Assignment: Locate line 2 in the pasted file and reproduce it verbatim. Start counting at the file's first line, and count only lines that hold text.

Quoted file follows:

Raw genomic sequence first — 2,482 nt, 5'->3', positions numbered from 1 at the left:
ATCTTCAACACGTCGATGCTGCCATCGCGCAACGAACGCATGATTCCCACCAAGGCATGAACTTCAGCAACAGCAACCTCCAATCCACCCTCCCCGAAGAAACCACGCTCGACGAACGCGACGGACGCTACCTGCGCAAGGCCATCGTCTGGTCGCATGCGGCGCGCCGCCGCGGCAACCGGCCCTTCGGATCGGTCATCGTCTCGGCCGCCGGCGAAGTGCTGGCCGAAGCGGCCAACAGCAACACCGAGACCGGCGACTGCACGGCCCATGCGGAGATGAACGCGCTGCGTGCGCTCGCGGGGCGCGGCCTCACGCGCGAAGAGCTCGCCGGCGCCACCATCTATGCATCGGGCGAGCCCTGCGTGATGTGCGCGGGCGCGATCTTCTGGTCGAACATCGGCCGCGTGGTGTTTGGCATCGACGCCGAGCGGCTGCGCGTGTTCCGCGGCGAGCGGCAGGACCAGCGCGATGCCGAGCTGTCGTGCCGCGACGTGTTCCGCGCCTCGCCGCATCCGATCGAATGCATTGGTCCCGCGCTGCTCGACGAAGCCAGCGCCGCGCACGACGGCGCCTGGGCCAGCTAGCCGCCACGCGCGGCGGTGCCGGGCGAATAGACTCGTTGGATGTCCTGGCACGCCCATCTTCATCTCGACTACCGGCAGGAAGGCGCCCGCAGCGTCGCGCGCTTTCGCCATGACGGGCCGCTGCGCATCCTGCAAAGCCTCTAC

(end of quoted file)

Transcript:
ATCTTCAACACGTCGATGCTGCCATCGCGCAACGAACGCATGATTCCCACCAAGGCATGAACTTCAGCAACAGCAACCTCCAATCCACCCTCCCCGAAGAAACCACGCTCGACGAACGCGACGGACGCTACCTGCGCAAGGCCATCGTCTGGTCGCATGCGGCGCGCCGCCGCGGCAACCGGCCCTTCGGATCGGTCATCGTCTCGGCCGCCGGCGAAGTGCTGGCCGAAGCGGCCAACAGCAACACCGAGACCGGCGACTGCACGGCCCATGCGGAGATGAACGCGCTGCGTGCGCTCGCGGGGCGCGGCCTCACGCGCGAAGAGCTCGCCGGCGCCACCATCTATGCATCGGGCGAGCCCTGCGTGATGTGCGCGGGCGCGATCTTCTGGTCGAACATCGGCCGCGTGGTGTTTGGCATCGACGCCGAGCGGCTGCGCGTGTTCCGCGGCGAGCGGCAGGACCAGCGCGATGCCGAGCTGTCGTGCCGCGACGTGTTCCGCGCCTCGCCGCATCCGATCGAATGCATTGGTCCCGCGCTGCTCGACGAAGCCAGCGCCGCGCACGACGGCGCCTGGGCCAGCTAGCCGCCACGCGCGGCGGTGCCGGGCGAATAGACTCGTTGGATGTCCTGGCACGCCCATCTTCATCTCGACTACCGGCAGGAAGGCGCCCGCAGCGTCGCGCGCTTTCGCCATGACGGGCCGCTGCGCATCCTGCAAAGCCTCTAC